Tuesday, April 26, 2011

On Teaching Science and Volunteering

I am sorry to say that I don't have any photographs to share of the kindergartners and their water exploration.  I often find it impossible to take photographs of the experiments because I am kept busy volunteering at a station.  I have to say, that the joy is having the kids enjoy the hands-on experiments, and to see the joy on their faces, and to see the light bulb moment when they really understand a new concept.  I did a couple of experiments last Friday with the Kindergarten, we did the water exploration unit which involves the concepts of sinking and floating, density, and buoyancy.  One thing I notice with the young kids is their willingness to explain things away as magical if they don't understand what is happening.  I often received the magic answer when I asked why the water flowed down a wet string rather than down  a dry string.  Sometimes I receive the answer "God makes it do that".  Some of the kids are happy to listen and develop an understanding of what is really happening at a station, and a few are happy to tune it out.  I view it as a failure on my part to engage them in a clear explanation.  I will keep trying however.  My goal it to reach all the kids.

I have to say however, that the kindergartners present a particular kind of joy in learning that I find endearing.  They are so excited to see new surprising things that the older kids have begun to look at with a look of worldliness.  Again, I look on it as a failure on my part if they are not excited in the stations.  But, that is the joy and challenge of volunteering with the kids.  I want to engage every single child, have them wondering about the world around them, and to remember just  a few things from the day.  If we can engage them and show them science is fun at a young age, before middle school, maybe we won't lose them before that.

I really hate to hear that kids dislike science in second grade.  Science is great fun, or should be.  It is experimentation, figuring out the whys of the world, solving puzzles.  I feel lucky that my dad passed this attitude on to me.  I just hope I can pass that wonder on to a few of the children that I interact with through this program.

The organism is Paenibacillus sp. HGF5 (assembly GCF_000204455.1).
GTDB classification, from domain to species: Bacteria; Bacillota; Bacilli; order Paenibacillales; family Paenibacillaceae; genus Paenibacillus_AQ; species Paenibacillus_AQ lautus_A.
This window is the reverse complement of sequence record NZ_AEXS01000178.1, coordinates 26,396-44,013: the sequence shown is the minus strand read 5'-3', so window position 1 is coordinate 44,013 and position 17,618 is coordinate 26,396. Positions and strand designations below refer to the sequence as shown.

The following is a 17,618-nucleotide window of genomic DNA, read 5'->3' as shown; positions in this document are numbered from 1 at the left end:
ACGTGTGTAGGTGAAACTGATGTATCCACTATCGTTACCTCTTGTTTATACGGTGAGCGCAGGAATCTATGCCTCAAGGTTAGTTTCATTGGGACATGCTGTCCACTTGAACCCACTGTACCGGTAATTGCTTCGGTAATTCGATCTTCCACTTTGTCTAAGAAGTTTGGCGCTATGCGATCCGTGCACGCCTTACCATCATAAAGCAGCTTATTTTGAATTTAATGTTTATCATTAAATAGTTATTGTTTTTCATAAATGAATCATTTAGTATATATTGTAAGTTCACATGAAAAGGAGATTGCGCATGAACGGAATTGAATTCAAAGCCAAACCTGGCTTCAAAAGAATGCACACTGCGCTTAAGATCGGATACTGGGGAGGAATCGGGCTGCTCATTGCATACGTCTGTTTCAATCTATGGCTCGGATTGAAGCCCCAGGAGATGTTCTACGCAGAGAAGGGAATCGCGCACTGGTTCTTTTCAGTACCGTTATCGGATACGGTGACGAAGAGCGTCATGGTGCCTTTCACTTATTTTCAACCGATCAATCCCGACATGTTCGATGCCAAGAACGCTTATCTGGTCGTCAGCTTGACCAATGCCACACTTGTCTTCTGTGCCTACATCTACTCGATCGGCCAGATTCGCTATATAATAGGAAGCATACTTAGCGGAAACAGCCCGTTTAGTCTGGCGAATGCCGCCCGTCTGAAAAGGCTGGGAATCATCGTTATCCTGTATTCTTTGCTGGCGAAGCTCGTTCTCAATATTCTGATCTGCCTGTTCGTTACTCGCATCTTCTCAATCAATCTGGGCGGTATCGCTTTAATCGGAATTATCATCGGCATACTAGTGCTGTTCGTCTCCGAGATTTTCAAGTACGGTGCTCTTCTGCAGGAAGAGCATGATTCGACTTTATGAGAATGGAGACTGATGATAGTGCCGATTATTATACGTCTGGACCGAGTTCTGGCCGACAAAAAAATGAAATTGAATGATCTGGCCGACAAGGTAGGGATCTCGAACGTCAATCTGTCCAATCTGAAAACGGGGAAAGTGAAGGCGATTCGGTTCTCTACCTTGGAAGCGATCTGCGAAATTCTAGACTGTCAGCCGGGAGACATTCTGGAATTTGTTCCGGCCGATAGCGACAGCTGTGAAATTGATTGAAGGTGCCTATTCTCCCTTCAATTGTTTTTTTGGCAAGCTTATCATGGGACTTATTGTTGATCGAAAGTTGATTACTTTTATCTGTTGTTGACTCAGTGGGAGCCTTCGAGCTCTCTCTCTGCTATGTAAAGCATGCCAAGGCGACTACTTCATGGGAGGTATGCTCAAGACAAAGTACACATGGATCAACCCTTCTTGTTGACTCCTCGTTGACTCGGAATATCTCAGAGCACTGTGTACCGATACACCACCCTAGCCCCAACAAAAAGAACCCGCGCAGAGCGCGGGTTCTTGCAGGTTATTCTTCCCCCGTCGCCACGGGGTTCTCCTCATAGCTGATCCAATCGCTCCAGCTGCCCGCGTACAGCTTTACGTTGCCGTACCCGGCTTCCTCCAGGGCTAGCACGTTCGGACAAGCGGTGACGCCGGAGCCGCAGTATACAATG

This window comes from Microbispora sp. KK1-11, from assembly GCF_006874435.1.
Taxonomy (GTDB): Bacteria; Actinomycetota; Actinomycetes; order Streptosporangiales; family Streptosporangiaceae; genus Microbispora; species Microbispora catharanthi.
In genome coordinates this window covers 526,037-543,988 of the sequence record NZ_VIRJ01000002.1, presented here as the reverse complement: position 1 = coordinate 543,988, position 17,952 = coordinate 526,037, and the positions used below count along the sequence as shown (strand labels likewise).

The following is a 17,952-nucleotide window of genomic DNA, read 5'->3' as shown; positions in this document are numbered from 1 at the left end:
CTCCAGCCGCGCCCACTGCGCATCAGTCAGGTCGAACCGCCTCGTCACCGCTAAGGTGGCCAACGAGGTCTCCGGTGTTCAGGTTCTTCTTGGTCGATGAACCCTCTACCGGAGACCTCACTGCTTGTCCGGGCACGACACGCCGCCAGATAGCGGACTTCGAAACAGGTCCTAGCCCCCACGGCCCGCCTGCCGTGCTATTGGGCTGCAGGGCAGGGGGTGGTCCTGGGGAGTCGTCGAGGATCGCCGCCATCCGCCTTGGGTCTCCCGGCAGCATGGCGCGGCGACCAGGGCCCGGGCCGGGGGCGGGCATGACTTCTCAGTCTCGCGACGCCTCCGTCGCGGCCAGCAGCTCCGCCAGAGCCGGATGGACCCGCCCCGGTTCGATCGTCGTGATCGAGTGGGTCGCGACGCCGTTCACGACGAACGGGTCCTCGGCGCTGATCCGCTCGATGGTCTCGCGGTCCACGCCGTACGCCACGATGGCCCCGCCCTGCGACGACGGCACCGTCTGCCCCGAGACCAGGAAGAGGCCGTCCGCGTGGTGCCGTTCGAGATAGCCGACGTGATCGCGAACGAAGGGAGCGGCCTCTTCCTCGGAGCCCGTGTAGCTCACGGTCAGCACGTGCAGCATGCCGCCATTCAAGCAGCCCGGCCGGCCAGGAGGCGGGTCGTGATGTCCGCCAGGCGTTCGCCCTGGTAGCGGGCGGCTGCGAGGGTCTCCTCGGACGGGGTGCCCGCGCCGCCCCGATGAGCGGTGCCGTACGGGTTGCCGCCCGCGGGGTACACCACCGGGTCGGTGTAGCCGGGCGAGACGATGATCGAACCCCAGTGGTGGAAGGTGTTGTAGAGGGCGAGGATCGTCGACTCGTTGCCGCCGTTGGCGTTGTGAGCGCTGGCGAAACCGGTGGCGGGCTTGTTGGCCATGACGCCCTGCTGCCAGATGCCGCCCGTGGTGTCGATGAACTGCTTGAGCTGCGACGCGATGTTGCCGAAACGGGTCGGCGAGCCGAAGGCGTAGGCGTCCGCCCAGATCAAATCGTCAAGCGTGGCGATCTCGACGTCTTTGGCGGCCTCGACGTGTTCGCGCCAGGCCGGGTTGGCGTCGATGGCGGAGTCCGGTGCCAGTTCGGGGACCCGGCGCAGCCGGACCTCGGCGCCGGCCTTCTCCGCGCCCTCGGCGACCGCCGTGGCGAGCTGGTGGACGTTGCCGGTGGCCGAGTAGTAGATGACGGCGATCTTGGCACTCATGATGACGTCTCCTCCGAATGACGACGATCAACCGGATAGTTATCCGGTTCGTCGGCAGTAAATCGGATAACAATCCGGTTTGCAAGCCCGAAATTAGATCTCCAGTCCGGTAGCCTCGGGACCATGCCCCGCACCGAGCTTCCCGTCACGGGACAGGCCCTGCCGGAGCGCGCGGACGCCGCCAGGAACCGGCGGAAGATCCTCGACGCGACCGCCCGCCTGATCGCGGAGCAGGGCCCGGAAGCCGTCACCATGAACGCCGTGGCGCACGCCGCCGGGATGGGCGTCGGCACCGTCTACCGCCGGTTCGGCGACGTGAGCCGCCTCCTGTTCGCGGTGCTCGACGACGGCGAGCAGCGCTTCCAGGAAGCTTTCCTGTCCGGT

Simple Machines: Experiential Fun

The simple machines unit is a new one that I developed for the third grade.  They have a unit on simple machines in the classroom, and then build a simple machine in class.  These stations that I describe in an earlier post help them further their understanding of some of the machines.  I covered: levers, inclined planes, pulleys, and screws.  I worked the lever station, and had various parents and grandparent volunteers covering the other three stations.  In my station I found some of the kids had a really good understanding of how levers worked, and others really didn't understand them at all.  For example, I had three lever examples that I used: class 1, class 2, and class 3.  In the class 1 lever, I asked, "Where is the load easier for me to hold, at the end of the lever or in the middle?"  Often, the kids thought it would be easier to hold the load the closer I was to the fulcrum.  I let the feel it for themselves, they were often surprised.  I then asked them, "Is the load easier to lift if it is near the fulcrum or farther away?"  Again, even if they answered the first question right, they often assumed that the load would be easier to lift if it were farther away from the fulcrum just as it is easier to apply the effort to lift the load if you have a longer lever arm. 

One thing I found was that none of the kids had any experience with a spring gauge.  Before we started the station rotation, I showed them two different gauges and we talked about how they worked.  Then, they used the gauges in three of the stations to record information about how levers, pulleys and inclined planes worked.

We had two inclined planes set up:  one six inches high, and another twelve inches high.  We had them measure a load by hanging it from a spring gauge, then asked them to guess if it were easier to lift the load, or to pull it up an inclined plane.  Again, often the kids thought it was easier to lift the load even though they had finished a unit on inclined planes and should have remembered that the inclined plane is used to make moving the loads easier.